Law and Society

Police vs Police: What says the Supreme Court?

A vitriolic debate between members of Central Armed Police Force [ hereinafter “CAPF”] and the members of Indian Police Service [ hereinafter “IPS”] has generated a lot of steam in the blog world for last one year. Though amusing, at the same time unfortunate, to see two bulwarks of the internal security infrastructure of the Nation fighting out in a dirty manner, the core issue has great legal implications on service matter laws which needs to be understood very minutely. There is an inherent difficulty in understanding as well as interpreting matters concerning service laws, because the service associations tend to act like a trade union in guarding their service interests and rightly so. Hence, without trying to court any further controversy, this blog tries to understand the view of the Honorable Supreme Court in this matter.

Background – 

The police infrastructure is peculiar in India. Police is a state subject as per the VII Schedule of the constitution, that is every state has its own police force, causes the recruitment to it at various ranks from Constable to Deputy Superintendent of Police. Then, there is an All India Service namely Indian Police Service, as per Article 312 of the Constitution. The officers of the IPS are selected by Union Public Service Commission [ hereinafter “UPSC”] in a common civil service examination and are allotted to different state cadres. They occupy the middle to higher management ranks in police organization of a state. There are two way of entering into IPS- Firstly, direct recruitment through Civil Services Examination conducted by UPSC and secondly promoted from state police ranks. Apart from, the state police organizations, there are a number Central Police Organizations such as CBI, NIA, NCRB, BPRD, IB etc. which are specialized bodies to carry out special policing tasks. The supervisory posts are filled from deputation from the members of IPS. A third kind of police organization are the CAPF. These are the paramilitary forces of the Union which were originally tasked with very specific jobs. For example, the Crown Reserve Police Force, later rechristened as Central Reserve Police Force [ hereinafter “CRPF”] was formed to assist the state police in dealing with serious law and order issues; the Border Security Force [ hereinafter “BSF”] was formed to guard the borders of this country; the Indo Tibetan Police Force [ hereinafter “ITBP”] was formed to guard the Indo-Tibetan and Chinese borders in the North East ; the Central Industrial Security Force [ hereinafter “CISF”] was formed to guard the various important industrial establishments; Railway Protection Force [ hereinafter “RPF”] was formed for the safety of the Railway infrastructure and so on. All these forces, except RPF, recruit their Group A officers through a combined armed police recruitment examination conducted by UPSC. The Group A officers occupy the cutting age positions such as Assistant Commandant, Deputy Commandant, Commandant and so on. As per the recruitment rules of various CAPF, certain posts at various rank are reserved for deputation from the IPS. There are reservations at the level of Commandant, Deputy Inspector General [ hereinafter “DIG”], Inspector General [ hereinafter “IG”] and Additional Director General [ hereinafter “ADG”]. All the posts of the head of the force are reserved for IPS.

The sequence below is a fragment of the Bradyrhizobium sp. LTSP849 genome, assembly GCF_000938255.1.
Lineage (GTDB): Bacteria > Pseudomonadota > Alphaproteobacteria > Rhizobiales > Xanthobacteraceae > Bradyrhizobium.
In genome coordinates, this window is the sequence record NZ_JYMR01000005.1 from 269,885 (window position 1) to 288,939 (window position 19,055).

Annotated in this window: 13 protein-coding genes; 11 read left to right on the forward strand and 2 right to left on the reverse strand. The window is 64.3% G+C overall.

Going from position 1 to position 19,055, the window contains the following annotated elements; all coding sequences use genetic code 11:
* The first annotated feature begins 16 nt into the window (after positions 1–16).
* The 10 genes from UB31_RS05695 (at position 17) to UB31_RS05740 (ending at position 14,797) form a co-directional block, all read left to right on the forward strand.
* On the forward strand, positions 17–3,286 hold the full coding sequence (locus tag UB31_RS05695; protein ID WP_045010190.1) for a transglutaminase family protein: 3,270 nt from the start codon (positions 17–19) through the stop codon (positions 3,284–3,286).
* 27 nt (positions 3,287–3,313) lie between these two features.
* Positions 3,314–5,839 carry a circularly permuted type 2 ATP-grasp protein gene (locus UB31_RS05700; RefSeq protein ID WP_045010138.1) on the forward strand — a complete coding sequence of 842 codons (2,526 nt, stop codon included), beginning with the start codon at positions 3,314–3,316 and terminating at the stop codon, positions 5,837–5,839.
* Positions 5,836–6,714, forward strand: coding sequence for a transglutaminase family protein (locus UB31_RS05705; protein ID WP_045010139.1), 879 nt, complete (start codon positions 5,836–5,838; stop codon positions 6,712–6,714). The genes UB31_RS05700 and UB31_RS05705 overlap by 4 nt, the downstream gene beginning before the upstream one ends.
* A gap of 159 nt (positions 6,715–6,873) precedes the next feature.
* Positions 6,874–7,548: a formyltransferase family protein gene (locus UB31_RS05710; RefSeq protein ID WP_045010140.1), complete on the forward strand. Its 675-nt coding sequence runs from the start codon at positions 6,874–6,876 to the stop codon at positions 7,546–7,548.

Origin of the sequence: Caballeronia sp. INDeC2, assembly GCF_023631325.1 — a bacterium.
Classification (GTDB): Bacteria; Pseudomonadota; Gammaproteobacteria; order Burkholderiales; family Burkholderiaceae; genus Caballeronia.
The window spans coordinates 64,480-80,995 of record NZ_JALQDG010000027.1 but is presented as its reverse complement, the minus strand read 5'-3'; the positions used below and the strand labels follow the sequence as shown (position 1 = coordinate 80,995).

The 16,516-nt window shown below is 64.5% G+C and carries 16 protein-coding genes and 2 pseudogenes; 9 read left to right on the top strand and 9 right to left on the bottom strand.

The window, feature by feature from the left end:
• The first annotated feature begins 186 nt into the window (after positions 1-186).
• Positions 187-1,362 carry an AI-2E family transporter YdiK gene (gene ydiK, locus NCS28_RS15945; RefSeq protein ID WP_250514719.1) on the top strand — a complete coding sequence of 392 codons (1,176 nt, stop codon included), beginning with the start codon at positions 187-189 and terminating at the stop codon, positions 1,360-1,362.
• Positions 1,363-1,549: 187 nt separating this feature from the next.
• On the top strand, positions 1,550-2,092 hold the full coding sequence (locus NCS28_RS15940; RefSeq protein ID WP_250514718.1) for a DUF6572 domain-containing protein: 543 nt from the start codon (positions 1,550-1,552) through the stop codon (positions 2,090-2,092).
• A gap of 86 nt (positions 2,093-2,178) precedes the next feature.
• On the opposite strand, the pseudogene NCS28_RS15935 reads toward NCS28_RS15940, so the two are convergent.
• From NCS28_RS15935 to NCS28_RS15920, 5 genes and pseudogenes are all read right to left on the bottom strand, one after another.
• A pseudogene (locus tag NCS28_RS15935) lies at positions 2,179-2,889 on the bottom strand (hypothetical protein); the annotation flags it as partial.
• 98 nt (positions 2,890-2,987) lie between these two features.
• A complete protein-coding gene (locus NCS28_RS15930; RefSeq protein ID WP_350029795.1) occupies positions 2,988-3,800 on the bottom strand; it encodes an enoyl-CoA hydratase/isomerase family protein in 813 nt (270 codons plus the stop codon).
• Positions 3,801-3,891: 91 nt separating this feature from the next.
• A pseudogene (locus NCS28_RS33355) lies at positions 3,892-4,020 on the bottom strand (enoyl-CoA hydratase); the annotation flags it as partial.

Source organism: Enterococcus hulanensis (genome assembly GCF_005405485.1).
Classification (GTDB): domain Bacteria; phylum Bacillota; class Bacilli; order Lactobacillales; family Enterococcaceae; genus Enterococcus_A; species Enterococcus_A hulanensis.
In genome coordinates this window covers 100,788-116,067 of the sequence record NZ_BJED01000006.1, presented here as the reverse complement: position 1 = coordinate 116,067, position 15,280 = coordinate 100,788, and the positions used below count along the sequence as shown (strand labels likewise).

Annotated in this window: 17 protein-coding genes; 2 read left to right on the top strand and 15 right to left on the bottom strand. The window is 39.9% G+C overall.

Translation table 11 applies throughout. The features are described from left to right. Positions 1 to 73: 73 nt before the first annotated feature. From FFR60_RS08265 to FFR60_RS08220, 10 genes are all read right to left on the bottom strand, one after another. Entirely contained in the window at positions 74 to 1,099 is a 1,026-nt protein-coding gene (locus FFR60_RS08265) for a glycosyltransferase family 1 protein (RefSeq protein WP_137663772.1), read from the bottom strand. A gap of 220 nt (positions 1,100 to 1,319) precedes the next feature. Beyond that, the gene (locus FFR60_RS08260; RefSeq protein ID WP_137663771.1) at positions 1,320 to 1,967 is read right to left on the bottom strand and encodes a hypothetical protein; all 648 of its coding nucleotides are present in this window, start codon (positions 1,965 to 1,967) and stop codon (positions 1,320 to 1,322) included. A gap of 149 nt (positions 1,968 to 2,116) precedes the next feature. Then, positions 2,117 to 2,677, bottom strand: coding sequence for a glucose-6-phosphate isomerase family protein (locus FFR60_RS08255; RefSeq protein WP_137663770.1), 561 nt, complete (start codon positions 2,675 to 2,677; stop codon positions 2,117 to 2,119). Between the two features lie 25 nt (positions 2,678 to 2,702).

Over the period, the each of the CAPFs has expanded multiple times to become a mammoth organization. This has led to stagnation of the cadre officers of CAPF at the higher level. Hence, since long (may be for more than a decade) a simmering discontent is brewing between the officers of the CAPF and the officers belonging to IPS. One argument against the IPS is that the officers of IPS parachute to the force at higher management level without any experience of the rank and file and occupy cozy positions whereas the cadre officers toil in the lower/cutting edge positions. The general rebuttal by the officers of IPS is that they are not averse to go on deputation to junior ranks, but there is a huge vacancy in the IPS cadre and states are not allowing for central deputation. This being the position for quite some time, in last few years’ certain developments have escalated the rivalry to a long legal battle. 

A chronology of legal battles

The issues started to escalate in the aftermath of sixth Central Pay Commission [ hereinafter “CPC”] recommendation. The Sixth CPC had introduced a concept namely Non-Functional Financial Upgradation [ commonly referred as “NFU”] for various services for benefit of the members of that service. According to this concept, any member of a service should not suffer financial loss because of non-availability of enough promotional posts in their cadre vis-à-vis other equivalent services. After much deliberation of the recommendations of the Sixth CPC, the Central Government decided that, when a member of Indian Administrative Service [ hereinafter “IAS”] was promoted to a higher grade, the member of other Central Group A Services two years senior would automatically receive the financial benefits of that higher grade, even if they are not physically promoted. Later on, this provision was extended to All India Services also. As per the circular of Department of Personnel and Training [ hereinafter “DoPT”], Government of India, NFU provision is applicable to the All India Services and other Organized Group A services [ hereinafter “OGAS”]. By this circular, the Government of India has created a controversy out of nowhere by suffixing the word “organized”.